Finding support for your great idea(s)

The sociable existence of the techie type

As mentioned in my previous post, this year we’ve launched a new award category, the Young Innovator Award. But what's out there for innovators over 25 (other than all the other NMA categories, of course)?

Events and conferences

Most nights of the week in London and in other large cities across the UK there are technology events taking place that are great for finding out the latest thinking and are fantastic for networking. If you still think that techie people are anti-social, think again. There are a huge variety of topics, themes and industry sectors catered for, from groups devoted to talking about the programming language Ruby on Rails to nights showcasing the latest start-up companies. And a month rarely goes by without a large technology/new media based conference of one sort or the other.

If you have a digital idea or concept you'd like to take further then these events should be your first port of call. They’re ideal for finding like minded others, encouragement, and building your contact base – you never know you may even find someone to invest in your plans.

Naturally, online social networks have become the way to find out about what is going on, and the top favourite at the moment for finding out about UK tech events is Upcoming, where the New Media Awards listed here.

Investment from government agencies
As well as running services such as Business Link, Regional Development Agencies across the UK are investing in various ways in technology, creative and digitally based ideas, events and businesses. One of the ways that the London Development Agency supports this area is via the strategic agency Creative London. Creative London is particularly active in supporting the new media, digital and computer games industries and recently sponsored ten companies £5,000 each to attend the week long London BBC Innovation Lab.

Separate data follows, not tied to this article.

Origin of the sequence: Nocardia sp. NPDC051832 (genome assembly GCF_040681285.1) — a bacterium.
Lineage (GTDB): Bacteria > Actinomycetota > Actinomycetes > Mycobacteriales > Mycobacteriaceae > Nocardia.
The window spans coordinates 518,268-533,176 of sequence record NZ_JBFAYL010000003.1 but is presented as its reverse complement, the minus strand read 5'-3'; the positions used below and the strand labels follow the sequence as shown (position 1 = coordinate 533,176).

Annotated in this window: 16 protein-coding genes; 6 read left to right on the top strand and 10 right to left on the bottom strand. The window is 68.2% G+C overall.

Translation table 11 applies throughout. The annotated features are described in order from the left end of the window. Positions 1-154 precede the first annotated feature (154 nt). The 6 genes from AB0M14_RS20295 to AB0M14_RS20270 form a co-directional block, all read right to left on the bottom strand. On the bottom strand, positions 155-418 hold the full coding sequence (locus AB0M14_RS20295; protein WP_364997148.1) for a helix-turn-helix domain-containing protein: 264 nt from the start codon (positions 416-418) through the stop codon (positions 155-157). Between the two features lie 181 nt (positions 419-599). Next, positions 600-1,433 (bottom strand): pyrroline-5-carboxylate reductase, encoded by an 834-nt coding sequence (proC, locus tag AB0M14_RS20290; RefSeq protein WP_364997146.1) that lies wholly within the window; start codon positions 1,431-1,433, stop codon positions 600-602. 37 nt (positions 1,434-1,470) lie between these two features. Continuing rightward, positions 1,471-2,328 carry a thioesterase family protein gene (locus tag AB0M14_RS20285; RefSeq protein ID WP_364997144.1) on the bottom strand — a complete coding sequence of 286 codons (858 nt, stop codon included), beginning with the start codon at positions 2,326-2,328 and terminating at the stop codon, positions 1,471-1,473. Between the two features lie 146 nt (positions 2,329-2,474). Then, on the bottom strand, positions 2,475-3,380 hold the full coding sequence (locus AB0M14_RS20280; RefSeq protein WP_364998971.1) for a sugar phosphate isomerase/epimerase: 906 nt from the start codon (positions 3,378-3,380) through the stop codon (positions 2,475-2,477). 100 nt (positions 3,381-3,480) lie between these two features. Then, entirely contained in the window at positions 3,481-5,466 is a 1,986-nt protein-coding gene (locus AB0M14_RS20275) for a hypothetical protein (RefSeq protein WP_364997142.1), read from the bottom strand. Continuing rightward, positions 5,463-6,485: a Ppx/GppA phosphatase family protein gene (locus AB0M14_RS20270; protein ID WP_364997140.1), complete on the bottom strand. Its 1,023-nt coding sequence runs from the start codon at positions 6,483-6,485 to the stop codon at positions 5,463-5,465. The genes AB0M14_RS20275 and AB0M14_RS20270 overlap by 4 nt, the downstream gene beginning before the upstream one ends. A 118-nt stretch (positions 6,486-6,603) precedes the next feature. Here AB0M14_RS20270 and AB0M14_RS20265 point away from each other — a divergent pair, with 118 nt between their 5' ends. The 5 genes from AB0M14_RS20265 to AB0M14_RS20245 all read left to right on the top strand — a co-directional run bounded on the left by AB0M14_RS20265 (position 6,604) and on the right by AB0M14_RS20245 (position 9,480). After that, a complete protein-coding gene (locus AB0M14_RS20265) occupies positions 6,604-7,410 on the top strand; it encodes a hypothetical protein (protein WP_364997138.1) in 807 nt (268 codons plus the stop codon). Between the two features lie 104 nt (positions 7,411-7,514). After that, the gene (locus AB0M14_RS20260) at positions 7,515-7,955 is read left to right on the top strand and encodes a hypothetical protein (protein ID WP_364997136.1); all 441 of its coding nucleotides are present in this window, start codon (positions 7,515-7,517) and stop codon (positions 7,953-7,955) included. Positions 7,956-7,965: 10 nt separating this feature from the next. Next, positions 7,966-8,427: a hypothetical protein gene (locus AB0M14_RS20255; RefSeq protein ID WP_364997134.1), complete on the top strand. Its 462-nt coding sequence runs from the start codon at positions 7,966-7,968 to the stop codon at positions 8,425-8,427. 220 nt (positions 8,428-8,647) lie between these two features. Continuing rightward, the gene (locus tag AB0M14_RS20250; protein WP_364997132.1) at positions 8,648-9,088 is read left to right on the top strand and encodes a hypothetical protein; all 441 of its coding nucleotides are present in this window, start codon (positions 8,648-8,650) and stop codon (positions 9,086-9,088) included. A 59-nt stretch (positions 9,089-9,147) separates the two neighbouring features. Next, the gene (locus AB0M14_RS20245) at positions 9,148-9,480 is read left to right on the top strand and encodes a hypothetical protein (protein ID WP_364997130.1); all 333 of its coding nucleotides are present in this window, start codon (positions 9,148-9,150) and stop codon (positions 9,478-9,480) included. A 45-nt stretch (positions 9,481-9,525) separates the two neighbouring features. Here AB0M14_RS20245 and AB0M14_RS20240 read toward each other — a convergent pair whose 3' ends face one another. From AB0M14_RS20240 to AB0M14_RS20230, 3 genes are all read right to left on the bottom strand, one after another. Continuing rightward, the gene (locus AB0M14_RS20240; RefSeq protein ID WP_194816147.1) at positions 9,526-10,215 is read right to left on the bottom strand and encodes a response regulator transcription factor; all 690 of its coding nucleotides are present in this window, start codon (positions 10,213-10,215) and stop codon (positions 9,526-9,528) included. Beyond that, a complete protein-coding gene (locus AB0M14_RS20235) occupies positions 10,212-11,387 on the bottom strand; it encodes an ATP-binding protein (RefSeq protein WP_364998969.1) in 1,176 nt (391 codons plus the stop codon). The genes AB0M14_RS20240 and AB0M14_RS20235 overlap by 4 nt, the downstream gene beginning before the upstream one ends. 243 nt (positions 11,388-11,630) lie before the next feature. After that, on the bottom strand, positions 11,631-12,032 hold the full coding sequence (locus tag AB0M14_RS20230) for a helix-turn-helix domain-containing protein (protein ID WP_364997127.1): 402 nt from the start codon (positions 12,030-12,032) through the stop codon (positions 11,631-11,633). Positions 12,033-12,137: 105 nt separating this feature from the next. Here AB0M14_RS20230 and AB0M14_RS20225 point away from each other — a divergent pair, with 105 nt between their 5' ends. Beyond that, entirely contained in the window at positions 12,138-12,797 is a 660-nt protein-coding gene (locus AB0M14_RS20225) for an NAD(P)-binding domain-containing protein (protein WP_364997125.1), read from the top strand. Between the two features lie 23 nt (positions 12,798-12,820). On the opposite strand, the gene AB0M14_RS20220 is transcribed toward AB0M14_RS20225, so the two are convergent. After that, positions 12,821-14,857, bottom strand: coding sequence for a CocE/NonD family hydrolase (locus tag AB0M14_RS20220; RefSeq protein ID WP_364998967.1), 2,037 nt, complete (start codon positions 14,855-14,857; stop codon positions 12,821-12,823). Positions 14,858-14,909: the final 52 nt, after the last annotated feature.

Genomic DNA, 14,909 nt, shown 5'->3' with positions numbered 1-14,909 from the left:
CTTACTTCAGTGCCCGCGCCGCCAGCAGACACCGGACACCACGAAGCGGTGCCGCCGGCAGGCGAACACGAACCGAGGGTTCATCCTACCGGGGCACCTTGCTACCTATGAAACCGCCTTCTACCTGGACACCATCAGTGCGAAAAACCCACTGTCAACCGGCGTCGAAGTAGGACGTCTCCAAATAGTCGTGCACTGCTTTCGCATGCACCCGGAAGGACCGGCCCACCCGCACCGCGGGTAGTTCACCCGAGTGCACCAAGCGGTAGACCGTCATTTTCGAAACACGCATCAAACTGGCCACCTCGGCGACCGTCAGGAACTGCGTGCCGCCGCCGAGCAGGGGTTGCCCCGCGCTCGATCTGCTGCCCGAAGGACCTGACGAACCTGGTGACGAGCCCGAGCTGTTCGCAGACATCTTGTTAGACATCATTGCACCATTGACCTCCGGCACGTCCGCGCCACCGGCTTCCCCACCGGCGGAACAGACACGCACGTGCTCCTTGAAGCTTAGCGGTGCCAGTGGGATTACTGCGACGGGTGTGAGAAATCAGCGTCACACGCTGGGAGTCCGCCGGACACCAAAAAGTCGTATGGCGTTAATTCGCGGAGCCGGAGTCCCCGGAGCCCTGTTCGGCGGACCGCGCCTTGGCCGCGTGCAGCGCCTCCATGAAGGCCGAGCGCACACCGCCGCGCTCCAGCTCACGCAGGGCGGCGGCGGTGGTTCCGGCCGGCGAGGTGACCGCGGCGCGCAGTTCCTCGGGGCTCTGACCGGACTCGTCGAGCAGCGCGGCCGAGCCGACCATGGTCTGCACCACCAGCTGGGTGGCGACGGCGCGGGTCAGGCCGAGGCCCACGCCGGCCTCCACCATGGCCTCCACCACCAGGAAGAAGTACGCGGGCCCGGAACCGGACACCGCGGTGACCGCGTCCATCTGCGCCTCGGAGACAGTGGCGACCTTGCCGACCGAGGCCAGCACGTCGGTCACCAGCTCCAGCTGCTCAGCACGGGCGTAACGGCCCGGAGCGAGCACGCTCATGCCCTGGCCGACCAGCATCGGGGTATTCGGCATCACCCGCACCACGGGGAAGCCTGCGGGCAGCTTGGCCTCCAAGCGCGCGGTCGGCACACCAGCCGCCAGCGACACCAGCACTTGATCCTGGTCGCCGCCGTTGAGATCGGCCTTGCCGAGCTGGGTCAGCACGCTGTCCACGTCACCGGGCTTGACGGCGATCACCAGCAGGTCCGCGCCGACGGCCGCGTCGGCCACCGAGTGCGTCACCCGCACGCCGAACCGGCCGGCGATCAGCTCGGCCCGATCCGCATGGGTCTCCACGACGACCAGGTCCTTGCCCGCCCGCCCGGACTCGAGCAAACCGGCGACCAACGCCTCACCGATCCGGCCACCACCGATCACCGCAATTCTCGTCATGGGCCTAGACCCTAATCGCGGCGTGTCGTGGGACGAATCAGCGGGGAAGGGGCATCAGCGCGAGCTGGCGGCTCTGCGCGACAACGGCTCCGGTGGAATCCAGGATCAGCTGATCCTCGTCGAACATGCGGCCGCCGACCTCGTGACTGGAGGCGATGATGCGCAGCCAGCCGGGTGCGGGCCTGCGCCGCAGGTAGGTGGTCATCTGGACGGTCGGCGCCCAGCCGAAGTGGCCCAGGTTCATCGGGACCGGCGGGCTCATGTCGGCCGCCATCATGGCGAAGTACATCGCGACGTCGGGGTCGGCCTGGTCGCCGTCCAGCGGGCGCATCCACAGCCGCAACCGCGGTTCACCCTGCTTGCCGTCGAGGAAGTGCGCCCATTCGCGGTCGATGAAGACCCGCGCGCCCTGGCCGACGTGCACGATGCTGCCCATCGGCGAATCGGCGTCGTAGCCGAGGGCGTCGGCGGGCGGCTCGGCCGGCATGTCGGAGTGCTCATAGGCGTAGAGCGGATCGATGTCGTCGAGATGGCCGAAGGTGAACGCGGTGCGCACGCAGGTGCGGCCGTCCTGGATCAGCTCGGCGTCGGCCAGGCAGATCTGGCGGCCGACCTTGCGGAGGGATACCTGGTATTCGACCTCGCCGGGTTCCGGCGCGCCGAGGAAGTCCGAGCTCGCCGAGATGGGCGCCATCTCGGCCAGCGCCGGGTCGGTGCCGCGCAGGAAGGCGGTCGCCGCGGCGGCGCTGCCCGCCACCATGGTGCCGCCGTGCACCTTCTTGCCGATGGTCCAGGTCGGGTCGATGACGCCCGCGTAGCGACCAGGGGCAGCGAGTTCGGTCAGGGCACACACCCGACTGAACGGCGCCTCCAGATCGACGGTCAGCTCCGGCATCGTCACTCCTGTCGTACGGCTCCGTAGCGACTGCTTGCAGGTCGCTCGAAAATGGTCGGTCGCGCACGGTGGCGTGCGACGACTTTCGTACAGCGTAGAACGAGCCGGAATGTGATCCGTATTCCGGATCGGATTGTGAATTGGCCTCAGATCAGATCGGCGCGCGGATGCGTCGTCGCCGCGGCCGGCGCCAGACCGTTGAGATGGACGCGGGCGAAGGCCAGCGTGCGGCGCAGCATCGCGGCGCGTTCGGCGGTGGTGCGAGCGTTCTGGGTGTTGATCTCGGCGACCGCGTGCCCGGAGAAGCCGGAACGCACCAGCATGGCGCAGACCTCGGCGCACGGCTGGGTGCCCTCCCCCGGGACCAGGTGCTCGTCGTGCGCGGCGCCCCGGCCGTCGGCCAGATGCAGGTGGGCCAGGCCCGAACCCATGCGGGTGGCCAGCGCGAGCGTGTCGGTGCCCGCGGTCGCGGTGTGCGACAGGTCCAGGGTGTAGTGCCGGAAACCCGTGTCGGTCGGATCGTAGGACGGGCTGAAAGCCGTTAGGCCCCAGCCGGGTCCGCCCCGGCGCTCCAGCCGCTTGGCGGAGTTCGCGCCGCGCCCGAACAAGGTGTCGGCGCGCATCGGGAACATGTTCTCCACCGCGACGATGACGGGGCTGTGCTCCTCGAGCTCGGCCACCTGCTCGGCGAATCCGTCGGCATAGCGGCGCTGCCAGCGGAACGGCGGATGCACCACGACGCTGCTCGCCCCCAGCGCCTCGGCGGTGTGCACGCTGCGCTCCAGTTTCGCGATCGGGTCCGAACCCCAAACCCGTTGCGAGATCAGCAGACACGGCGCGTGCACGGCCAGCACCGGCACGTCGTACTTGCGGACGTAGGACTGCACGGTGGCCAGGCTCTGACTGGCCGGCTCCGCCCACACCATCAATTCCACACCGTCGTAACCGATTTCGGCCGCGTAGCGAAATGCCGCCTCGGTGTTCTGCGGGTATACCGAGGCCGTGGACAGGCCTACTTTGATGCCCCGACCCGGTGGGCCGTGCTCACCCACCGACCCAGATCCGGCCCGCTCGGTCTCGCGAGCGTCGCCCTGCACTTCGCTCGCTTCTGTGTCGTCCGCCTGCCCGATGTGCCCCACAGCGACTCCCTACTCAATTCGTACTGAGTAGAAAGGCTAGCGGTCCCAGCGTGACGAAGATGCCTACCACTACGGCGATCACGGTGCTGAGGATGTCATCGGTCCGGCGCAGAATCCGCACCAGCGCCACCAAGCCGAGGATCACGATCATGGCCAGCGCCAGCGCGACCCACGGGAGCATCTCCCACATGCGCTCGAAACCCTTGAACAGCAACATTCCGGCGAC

Venture Capital and Angel Funding
Many Venture Capitalists got burnt back in 2001/02 and as a result those who are investing in the UK technology sector are being far more cautious. Recent success stories include Trampoline Systems and Trusted Places who recently received £3 million and £500,000 investment respectively. But there is nothing like the billions of dollars sloshing around as there is over in the US. To get this kind of investment your idea needs to have got off the ground and already proven to be a success, you’ve also got to be ready to part with a considerable share of the business you’ve built up.

There are a number of sites and organisations providing information and support in this area, here are just a few of the main ones:

Chinwag
Ecademy
e-consultancy
NMK
Open Business
Vitamin

Warner Bros
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Harry Potter and the Minotaur’s Rage: how fanfiction got me into writing

My fanfiction was almost uniformly awful, like most of the things I did or liked when I was becoming myself.